“What if I tell someone about my product and they steal my idea?”

One of the most common questions that comes up with my entrepreneurs in the beginning of Factory45 is the concern about copycats.

I can’t count how many times I’ve been asked, “Should I have my production partner / patternmaker / samplemaker sign a nondisclosure agreement?”

I’ve worked with entrepreneurs who have spent thousands of dollars on patents and trademarks without ever having their first customer.

There is a lot of concern churning around the fashion industry about being ripped off. And with the latest scandals coming out of Etsy, Urban Outfitters and others, I can’t really blame them.

It’s not unheard of for a designer to replicate a design someone else is selling and get away with it just by adding a few buttons or changing the length of the sleeves.

When brought to court the copycat designer would win the case simply by changing a few minor specs.

Unfortunately in fashion, that’s the way the (entrepreneurial) cookie crumbles.

In Eric Ries’ book, The Lean Startup, he says early-stage entrepreneurs spend too much time worrying about their idea being stolen and not enough time telling as many people about it as possible.

As a startup, Ries says you should focus on talking about your idea to anyone and everyone willing to listen. That’s the only way to get early customer feedback, hear what your potential customers actually want and find out if your idea is a viable business.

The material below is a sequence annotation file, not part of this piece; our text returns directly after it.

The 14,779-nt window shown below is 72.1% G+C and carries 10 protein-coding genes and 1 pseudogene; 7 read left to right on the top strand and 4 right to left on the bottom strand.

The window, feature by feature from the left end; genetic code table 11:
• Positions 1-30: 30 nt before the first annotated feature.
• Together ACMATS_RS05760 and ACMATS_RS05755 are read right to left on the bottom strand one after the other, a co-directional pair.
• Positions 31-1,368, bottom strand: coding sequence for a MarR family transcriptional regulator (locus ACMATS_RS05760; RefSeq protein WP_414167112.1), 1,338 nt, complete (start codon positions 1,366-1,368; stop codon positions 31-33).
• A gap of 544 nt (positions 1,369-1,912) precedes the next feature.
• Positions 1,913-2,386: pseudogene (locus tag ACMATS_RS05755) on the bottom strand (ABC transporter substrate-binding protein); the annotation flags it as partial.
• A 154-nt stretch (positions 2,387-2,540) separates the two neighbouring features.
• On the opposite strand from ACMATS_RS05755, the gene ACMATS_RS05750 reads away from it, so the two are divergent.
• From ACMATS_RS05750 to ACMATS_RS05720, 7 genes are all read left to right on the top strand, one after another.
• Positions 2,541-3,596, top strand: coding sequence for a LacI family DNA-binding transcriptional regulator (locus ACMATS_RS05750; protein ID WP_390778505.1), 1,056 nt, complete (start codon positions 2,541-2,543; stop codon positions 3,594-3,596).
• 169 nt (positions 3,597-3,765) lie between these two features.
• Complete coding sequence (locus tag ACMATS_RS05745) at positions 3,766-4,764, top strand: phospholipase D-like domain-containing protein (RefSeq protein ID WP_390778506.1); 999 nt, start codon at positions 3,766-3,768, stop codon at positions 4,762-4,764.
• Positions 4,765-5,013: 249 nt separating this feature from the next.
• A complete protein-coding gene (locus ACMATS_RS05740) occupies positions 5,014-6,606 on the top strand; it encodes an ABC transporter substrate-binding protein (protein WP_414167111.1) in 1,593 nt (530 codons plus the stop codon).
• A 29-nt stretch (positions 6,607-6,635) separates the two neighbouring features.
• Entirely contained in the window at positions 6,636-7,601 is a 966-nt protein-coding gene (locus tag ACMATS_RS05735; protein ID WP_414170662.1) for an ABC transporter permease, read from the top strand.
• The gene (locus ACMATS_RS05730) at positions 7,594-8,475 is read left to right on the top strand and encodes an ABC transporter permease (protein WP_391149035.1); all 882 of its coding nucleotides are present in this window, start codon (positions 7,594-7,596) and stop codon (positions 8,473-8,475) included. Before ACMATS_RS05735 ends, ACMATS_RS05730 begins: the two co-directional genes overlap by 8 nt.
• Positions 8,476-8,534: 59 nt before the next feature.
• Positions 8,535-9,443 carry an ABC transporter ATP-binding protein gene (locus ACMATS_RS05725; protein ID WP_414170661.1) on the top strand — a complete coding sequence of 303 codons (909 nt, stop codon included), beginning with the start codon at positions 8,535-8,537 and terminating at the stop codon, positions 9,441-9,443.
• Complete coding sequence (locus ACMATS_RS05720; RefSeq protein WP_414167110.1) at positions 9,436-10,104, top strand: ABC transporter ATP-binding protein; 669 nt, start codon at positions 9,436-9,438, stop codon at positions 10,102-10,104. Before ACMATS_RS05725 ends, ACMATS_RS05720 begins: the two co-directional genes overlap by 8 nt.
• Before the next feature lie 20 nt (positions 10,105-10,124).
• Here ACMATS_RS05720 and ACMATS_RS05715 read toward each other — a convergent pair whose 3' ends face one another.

There is a big difference between someone saying you have a great idea and actually getting out their wallet to pay for it.

Believe me, I get it. I perfectly understand how fragile and vulnerable it feels to be in the early stages of a fledgling idea.

I’ll never forget an email I got from one of my Factory45’ers last year who was stressed out over another company she had come across:

“…They are basically doing what I’m doing, like sourcing fabric in North Carolina, being ethical, unisex, drawing inspiration from travels and all of a sudden I don’t feel so original anymore.”

I talked her off the ledge and we laughed about it afterward, but feelings of panic and self-doubt are normal to every startup.